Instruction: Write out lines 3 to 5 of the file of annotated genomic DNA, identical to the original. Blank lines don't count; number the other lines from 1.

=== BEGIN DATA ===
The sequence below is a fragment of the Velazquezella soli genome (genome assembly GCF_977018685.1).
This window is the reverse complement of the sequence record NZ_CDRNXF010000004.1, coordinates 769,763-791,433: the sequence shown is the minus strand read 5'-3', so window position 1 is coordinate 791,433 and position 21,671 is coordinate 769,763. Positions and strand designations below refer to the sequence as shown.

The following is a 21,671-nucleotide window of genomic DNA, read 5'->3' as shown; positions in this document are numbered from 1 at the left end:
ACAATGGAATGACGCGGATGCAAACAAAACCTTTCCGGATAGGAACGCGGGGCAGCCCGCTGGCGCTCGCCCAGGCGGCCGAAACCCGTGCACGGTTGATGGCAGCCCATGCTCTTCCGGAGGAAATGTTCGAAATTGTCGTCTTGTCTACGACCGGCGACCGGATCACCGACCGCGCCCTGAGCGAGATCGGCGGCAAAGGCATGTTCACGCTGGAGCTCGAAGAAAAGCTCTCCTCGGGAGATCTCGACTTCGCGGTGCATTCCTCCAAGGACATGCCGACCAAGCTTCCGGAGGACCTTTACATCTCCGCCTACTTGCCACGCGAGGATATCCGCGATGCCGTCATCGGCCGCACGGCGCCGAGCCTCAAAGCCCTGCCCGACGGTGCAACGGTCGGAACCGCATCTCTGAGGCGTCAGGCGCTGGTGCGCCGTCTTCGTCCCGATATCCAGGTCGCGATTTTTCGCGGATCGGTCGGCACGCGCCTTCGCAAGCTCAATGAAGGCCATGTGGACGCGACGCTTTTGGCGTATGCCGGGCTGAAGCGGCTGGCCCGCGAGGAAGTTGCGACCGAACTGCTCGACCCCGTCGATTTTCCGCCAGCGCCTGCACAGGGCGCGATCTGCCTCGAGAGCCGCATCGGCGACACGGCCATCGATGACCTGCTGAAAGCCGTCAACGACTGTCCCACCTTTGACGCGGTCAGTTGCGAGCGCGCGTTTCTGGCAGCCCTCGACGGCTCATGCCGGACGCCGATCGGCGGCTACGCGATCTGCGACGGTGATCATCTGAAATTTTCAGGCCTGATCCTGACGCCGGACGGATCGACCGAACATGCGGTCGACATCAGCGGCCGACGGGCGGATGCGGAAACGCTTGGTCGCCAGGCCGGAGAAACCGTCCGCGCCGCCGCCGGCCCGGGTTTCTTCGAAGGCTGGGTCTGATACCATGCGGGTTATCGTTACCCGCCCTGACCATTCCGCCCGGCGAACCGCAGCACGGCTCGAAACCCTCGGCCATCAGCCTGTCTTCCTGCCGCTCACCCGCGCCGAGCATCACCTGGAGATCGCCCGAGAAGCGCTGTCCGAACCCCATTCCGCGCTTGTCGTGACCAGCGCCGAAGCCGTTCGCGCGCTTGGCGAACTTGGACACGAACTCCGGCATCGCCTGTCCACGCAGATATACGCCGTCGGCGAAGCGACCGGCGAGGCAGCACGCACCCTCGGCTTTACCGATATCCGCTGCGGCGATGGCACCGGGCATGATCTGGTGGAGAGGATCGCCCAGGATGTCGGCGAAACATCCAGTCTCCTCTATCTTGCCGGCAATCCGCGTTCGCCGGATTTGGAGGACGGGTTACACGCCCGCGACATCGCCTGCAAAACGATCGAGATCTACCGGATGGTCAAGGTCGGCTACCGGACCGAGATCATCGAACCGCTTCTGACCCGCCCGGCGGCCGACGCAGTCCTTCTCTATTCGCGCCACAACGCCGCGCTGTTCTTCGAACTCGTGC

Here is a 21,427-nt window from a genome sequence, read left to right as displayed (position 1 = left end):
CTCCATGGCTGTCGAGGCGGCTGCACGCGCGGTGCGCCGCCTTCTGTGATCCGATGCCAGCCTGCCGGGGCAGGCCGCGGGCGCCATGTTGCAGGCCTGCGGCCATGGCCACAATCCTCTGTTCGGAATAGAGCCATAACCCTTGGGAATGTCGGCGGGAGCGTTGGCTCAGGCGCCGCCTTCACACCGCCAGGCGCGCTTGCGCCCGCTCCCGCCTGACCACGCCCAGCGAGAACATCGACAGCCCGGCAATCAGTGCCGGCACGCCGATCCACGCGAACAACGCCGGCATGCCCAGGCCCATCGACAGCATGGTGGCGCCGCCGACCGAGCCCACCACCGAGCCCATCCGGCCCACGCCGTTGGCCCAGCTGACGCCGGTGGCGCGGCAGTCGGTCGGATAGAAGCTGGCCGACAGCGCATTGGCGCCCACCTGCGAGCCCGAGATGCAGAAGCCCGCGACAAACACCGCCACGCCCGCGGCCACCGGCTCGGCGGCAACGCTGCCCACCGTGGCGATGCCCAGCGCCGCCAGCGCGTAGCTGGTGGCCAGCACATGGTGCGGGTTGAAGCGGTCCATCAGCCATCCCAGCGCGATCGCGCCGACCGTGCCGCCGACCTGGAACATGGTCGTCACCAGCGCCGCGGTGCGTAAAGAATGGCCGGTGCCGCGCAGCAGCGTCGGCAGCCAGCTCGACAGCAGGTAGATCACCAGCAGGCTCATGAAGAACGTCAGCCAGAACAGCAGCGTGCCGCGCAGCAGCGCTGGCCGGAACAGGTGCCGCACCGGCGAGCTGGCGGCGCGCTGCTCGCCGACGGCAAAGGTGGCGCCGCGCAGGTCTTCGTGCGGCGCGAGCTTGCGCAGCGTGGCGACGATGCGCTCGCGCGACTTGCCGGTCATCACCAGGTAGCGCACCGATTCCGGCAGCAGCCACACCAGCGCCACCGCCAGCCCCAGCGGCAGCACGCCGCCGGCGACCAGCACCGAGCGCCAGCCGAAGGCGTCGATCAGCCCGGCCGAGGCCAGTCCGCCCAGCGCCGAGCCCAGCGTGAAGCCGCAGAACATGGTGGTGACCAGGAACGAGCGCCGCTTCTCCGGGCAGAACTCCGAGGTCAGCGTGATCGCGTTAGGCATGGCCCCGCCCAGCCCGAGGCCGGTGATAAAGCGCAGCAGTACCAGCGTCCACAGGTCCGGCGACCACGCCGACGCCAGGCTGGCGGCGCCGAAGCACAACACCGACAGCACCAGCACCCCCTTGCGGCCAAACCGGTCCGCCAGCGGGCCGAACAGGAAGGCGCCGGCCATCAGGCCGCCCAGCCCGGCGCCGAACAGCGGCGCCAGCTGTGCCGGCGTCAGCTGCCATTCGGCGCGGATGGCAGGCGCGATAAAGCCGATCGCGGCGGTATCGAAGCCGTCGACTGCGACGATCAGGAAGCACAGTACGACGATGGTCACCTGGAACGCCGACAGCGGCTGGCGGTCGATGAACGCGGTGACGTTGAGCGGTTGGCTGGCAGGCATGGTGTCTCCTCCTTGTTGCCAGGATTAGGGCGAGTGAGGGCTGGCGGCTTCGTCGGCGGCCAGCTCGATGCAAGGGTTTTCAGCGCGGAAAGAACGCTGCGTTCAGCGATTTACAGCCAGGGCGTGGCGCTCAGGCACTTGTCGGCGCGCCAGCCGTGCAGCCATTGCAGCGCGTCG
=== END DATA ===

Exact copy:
The following is a 21,671-nucleotide window of genomic DNA, read 5'->3' as shown; positions in this document are numbered from 1 at the left end:
ACAATGGAATGACGCGGATGCAAACAAAACCTTTCCGGATAGGAACGCGGGGCAGCCCGCTGGCGCTCGCCCAGGCGGCCGAAACCCGTGCACGGTTGATGGCAGCCCATGCTCTTCCGGAGGAAATGTTCGAAATTGTCGTCTTGTCTACGACCGGCGACCGGATCACCGACCGCGCCCTGAGCGAGATCGGCGGCAAAGGCATGTTCACGCTGGAGCTCGAAGAAAAGCTCTCCTCGGGAGATCTCGACTTCGCGGTGCATTCCTCCAAGGACATGCCGACCAAGCTTCCGGAGGACCTTTACATCTCCGCCTACTTGCCACGCGAGGATATCCGCGATGCCGTCATCGGCCGCACGGCGCCGAGCCTCAAAGCCCTGCCCGACGGTGCAACGGTCGGAACCGCATCTCTGAGGCGTCAGGCGCTGGTGCGCCGTCTTCGTCCCGATATCCAGGTCGCGATTTTTCGCGGATCGGTCGGCACGCGCCTTCGCAAGCTCAATGAAGGCCATGTGGACGCGACGCTTTTGGCGTATGCCGGGCTGAAGCGGCTGGCCCGCGAGGAAGTTGCGACCGAACTGCTCGACCCCGTCGATTTTCCGCCAGCGCCTGCACAGGGCGCGATCTGCCTCGAGAGCCGCATCGGCGACACGGCCATCGATGACCTGCTGAAAGCCGTCAACGACTGTCCCACCTTTGACGCGGTCAGTTGCGAGCGCGCGTTTCTGGCAGCCCTCGACGGCTCATGCCGGACGCCGATCGGCGGCTACGCGATCTGCGACGGTGATCATCTGAAATTTTCAGGCCTGATCCTGACGCCGGACGGATCGACCGAACATGCGGTCGACATCAGCGGCCGACGGGCGGATGCGGAAACGCTTGGTCGCCAGGCCGGAGAAACCGTCCGCGCCGCCGCCGGCCCGGGTTTCTTCGAAGGCTGGGTCTGATACCATGCGGGTTATCGTTACCCGCCCTGACCATTCCGCCCGGCGAACCGCAGCACGGCTCGAAACCCTCGGCCATCAGCCTGTCTTCCTGCCGCTCACCCGCGCCGAGCATCACCTGGAGATCGCCCGAGAAGCGCTGTCCGAACCCCATTCCGCGCTTGTCGTGACCAGCGCCGAAGCCGTTCGCGCGCTTGGCGAACTTGGACACGAACTCCGGCATCGCCTGTCCACGCAGATATACGCCGTCGGCGAAGCGACCGGCGAGGCAGCACGCACCCTCGGCTTTACCGATATCCGCTGCGGCGATGGCACCGGGCATGATCTGGTGGAGAGGATCGCCCAGGATGTCGGCGAAACATCCAGTCTCCTCTATCTTGCCGGCAATCCGCGTTCGCCGGATTTGGAGGACGGGTTACACGCCCGCGACATCGCCTGCAAAACGATCGAGATCTACCGGATGGTCAAGGTCGGCTACCGGACCGAGATCATCGAACCGCTTCTGACCCGCCCGGCGGCCGACGCAGTCCTTCTCTATTCGCGCCACAACGCCGCGCTGTTCTTCGAACTCGTGC

Here is a 21,427-nt window from a genome sequence, read left to right as displayed (position 1 = left end):